Here is the single, most devastating sentence in the book: ‘“I am pretty sure a smart, productive atheist could do my job well,” said a successful pastor.’
A book of wonderful treasures
This book is quite superb. Thoroughly researched, beautifully written, expertly selected, and dizzyingly clever.
Hutchmoot has just happened, in the UK for the first time. What, you ask, is a Hutchmoot? Well, let me tell you a story. In Nashville, Tennessee, lives the wonderfully talented Andrew Peterson. He’s a novelist, and a publisher, and a family man, and he keeps bees, but he is also, and above all, a
When I see younger leaders stuck in the mud, it’s often because they haven’t learnt one of Maxwell’s eleven lessons.
Let me make a prediction: if you read this brief book, and rethink some of your preaching and evangelistic conversations in the light of it, you will do yourself, the gospel cause, and the people you’re speaking to a huge service.
The issues at stake in this important book shape the inner life of almost every member of the church. Including you.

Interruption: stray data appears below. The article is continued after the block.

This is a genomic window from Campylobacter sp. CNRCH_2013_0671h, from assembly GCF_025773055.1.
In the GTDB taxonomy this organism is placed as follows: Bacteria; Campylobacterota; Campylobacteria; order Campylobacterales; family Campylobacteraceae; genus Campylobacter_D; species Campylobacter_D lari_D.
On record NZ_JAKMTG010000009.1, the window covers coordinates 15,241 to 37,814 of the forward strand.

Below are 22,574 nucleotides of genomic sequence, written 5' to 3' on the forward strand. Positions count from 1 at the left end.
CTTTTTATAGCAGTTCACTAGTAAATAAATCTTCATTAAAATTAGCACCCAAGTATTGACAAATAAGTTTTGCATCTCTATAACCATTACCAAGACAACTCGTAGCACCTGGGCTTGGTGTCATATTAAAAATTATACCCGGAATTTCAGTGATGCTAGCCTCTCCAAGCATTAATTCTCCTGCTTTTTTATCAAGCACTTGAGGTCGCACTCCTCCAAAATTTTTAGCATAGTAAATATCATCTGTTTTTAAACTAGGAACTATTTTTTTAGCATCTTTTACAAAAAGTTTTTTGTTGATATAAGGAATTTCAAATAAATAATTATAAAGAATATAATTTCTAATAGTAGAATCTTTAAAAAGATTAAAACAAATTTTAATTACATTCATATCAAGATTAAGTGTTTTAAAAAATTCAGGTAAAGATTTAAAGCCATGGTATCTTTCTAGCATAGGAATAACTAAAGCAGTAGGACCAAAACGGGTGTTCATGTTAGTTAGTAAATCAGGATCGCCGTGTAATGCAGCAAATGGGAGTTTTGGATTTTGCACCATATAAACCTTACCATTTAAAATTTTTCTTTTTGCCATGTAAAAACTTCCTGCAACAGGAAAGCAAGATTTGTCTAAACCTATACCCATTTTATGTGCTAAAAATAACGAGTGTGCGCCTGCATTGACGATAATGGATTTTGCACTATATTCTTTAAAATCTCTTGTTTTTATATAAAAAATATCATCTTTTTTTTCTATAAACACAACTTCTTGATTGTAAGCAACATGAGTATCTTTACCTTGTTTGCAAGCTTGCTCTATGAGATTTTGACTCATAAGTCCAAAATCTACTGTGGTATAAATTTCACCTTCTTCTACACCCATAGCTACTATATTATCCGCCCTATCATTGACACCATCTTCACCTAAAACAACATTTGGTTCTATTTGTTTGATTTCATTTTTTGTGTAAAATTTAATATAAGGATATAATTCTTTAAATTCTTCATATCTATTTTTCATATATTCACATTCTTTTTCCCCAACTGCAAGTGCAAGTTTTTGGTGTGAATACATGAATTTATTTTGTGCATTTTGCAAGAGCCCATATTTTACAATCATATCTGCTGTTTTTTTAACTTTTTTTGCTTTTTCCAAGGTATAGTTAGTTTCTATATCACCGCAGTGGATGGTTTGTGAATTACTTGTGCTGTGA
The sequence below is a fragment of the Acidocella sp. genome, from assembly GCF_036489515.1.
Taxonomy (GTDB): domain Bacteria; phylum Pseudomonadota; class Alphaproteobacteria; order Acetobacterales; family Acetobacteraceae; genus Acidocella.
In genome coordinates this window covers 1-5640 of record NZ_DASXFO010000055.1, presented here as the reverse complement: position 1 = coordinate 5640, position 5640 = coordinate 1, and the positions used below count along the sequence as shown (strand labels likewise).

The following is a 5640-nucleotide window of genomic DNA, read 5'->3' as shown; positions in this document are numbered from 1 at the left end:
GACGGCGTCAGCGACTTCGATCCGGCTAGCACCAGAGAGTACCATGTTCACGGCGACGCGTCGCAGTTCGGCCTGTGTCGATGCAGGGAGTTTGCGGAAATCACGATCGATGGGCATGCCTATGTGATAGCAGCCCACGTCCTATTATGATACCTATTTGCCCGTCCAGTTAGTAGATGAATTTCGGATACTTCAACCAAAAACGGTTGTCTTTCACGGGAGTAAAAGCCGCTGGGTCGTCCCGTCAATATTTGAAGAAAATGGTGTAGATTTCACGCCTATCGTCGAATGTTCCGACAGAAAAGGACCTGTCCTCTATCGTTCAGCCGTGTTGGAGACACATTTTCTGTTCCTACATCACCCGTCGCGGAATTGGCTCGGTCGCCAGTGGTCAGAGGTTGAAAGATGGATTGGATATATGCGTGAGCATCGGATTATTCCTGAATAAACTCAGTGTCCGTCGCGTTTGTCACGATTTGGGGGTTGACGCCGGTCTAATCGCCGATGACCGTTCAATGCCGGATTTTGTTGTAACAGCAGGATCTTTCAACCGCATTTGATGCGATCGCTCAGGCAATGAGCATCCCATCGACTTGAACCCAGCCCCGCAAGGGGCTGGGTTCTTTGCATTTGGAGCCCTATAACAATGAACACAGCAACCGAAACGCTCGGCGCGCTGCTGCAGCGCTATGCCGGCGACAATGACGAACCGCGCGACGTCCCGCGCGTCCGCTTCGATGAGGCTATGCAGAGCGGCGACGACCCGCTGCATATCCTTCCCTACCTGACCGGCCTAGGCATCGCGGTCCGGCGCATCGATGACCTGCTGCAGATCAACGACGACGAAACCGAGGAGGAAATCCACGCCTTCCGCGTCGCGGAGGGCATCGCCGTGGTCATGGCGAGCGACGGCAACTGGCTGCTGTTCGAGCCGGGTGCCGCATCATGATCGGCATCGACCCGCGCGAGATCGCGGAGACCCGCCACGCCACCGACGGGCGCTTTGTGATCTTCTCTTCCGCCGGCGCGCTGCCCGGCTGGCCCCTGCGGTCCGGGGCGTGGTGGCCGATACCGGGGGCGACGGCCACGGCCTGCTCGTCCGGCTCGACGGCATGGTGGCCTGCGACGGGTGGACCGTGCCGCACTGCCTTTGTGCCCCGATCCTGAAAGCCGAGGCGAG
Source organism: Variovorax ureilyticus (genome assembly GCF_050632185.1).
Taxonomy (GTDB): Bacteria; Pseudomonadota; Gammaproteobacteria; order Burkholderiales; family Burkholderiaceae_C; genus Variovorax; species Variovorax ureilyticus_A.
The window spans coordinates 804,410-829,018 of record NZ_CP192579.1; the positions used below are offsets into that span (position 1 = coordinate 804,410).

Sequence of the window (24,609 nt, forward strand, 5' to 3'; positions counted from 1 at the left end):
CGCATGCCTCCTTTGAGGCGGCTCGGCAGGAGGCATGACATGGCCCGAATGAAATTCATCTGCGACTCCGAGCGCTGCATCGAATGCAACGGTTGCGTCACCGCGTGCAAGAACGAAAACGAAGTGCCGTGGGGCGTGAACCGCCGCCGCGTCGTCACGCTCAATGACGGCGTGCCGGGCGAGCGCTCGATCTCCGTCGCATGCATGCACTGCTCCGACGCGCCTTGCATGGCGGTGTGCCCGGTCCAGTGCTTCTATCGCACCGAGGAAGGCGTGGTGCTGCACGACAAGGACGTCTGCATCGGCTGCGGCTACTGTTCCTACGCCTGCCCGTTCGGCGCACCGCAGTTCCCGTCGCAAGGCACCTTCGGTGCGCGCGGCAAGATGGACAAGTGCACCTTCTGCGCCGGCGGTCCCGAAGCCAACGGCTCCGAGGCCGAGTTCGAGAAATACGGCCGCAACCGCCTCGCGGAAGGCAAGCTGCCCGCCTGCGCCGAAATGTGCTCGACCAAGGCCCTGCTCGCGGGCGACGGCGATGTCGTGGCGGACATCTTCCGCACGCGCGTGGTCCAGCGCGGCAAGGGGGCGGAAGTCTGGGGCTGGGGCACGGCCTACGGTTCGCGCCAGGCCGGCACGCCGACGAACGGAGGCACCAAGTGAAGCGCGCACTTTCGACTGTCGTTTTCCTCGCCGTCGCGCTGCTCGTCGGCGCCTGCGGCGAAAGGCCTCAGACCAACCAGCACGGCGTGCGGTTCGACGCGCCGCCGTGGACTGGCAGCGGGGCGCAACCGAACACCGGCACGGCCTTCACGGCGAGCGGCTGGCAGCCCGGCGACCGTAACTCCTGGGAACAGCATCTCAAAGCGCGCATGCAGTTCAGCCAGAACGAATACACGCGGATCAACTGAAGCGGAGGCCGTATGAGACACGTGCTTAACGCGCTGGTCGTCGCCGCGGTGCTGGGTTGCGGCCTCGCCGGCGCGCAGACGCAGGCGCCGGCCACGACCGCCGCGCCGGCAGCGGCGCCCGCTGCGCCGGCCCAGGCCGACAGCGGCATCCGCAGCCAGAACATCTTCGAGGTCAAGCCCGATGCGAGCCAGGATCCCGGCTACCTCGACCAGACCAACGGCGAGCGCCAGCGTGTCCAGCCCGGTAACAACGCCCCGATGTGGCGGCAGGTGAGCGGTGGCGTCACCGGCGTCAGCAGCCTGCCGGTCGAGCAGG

Seven lessons from a superb new biography of a remarkable man.
The idea of the Pastors’ Book Group is that we all read the same book, and then meet up to discuss it over lunch. so what are we reading next, I hear you ask…
This is an honest book, written by a sensitive Christian for a Christian readership, to help us to understand, embrace, sit with and pray for our sisters and brothers who face depression as a daily reality.
So here’s an idea. A group of pastors get together, to discuss a book that will be relevant for their ministry. Once a quarter.
There are occasions where you need to know a lot, and maybe be exhaustive. But that habit can hurt us badly when it comes to other, more practical, areas.
It’s time to revisit your New Year’s resolution to read a major theologian this year
LeaderBox is dedicated to getting you reading with focus, and then implementing what you learn. And there have been action points for me out of every book.
A quick look at some of the best books I read in 2017
What kind of book would leave me singing a soppy Christian song, like a stream in the desert?
I’m increasingly seeing the same thing said about some remarkably high-powered people. Bill Gates, Warren Buffet, Rick Warren, are all among the people of whom I’ve heard it said that they all read a book a week. I think that is extraordinary, and while I have no doubt that the stories are true – for
If I said that this was the most important piece of secular philosophy I have read in a long time, you’d probably switch off. But it is, and I want you to read it.
What were the top books I read in 2016?
Cal Newport helps us see how to restrict ‘shallow work’ and its distractions, to work productively, and at depth.